Tuesday, June 30, 2015

Difference between Dependency Injection and Factory Pattern in Java

TL;DR Main difference between dependency injection and factory pattern is that in case of former dependency is provided by third party (framework or container) while in case of later dependency is acquired by client class itself. Another key difference between them is that use of dependency injection result in loosely coupled design but use of factory pattern create tight coupling between factory and classes which are dependent on product created by factory. Though both Dependency Injection and Factory pattern looks similar in a sense that both creates instance of a class, and also promotes interface driven programming rather than hard coding implementation class; But, there are some subtle differences between Factory pattern and dependency injection pattern. In case of factory design pattern, client class is responsible for calling getInstance() of factory class to create instance of products, it also means that client class is directly coupled with factory and can't be unit tested without factory class being available. On the other hand in Dependency Injection, client class has no clue about how his dependencies are created and managed. It only knows about dependencies. Mostly dependencies are injected by framework e.g. bean class exists without any hard coded dependency, as those are injected by IOC container e.g. Spring. You can also used points used here to answer questions like difference between Spring IOC and Factory pattern because Spring IOC is nothing but an implementation of dependency injection pattern. BTW, if you are serious about learning design patterns and principles, I suggest you to take a look at Head First Object Oriented Analysis and design book. This book is overshadowed by its popular cousin Head First Design Pattern but its one of the book to master object oriented design principles and patterns.

Factory Pattern vs Dependency Injection

To understand difference between factory pattern and dependency injection better let's see examples of how both DI and Factory design pattern are used :

In Factory Pattern

public class CashRegister {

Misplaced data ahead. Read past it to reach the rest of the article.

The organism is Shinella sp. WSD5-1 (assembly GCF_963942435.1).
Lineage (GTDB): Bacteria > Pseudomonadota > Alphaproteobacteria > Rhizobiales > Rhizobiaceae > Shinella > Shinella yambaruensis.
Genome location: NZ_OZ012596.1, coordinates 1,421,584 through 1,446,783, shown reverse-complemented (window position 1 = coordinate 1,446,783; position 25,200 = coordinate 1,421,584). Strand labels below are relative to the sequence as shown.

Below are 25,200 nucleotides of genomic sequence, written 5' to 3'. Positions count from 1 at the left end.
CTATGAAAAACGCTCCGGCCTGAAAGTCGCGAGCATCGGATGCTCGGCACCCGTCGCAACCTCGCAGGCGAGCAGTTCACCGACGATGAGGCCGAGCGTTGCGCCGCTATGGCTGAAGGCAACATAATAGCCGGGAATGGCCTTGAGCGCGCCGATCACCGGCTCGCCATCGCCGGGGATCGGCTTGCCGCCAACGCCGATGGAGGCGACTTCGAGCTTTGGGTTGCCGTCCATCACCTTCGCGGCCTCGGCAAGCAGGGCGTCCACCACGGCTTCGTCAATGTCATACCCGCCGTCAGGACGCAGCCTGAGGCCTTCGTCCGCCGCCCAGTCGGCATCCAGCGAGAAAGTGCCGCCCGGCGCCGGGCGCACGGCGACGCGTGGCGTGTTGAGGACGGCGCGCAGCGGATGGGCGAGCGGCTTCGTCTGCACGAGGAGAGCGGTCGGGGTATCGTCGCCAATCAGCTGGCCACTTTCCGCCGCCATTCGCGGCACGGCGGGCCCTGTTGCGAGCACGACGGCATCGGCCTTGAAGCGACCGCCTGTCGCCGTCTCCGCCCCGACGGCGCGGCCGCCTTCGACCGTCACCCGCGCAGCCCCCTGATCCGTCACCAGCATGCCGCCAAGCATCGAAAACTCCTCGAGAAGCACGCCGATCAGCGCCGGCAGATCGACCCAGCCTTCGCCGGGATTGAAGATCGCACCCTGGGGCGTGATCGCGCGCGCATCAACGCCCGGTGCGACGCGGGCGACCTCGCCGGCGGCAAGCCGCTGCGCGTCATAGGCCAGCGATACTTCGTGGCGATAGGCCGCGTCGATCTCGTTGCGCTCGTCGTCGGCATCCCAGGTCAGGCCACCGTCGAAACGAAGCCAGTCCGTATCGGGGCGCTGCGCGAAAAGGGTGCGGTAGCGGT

private PriceCalculator calculator = PriceCalculatorFactory.getInstance();

    public void add(Transaction tx) {
          int price = calcualtor.getPrice(tx);


In this case dependent class, CashRegister is directly coupled with PriceCalculatorFactory because its calling static getInstance() method from PriceCalculatorFactory to satisfy its dependency. In order to test CashRegister, you must need a PriceCalculatorFactory, which is not good for unit testing of this class. On the other hand, if you use Dependency injection, then dependencies are added by framework e.g. Spring framework or DI container like Google Guice because you reverse the responsibility of acquiring dependencies. Now it's responsibility of IOC container to inject dependency than the dependent class fending for himself. In case of dependency injection any class just looks like a POJO.

In Dependency Injection 

public class CashRegister {

    private PriceCalculator calculator;

    public CashRegister(PriceCalculator calculator){
        this.calculator = calculator;

    public void add(Transaction tx) {
          int price = calcualtor.getPrice(tx);

    public void setCalcuator(PriceCalculator calc){
        this.calculator = calc;


You can see that dependency for CashRegister, which is PriceCalculator is supplied via constructor, this is known as constructor dependency injection. There is other form of DI as well e.g. setter injection, in which dependency is provided using setter method. For example, setCalcuator(PriceCalcuator) is facilitating setter injection there. You should use constructor injection to inject mandatory dependencies and setter injection for optional, good to have dependencies. You can also see when to use Setter vs Constructor injection for more guidelines.

Difference between Factory Pattern vs Dependency Injection

Based upon our knowledge of both of these patterns, you can easily deduce following key differences between them :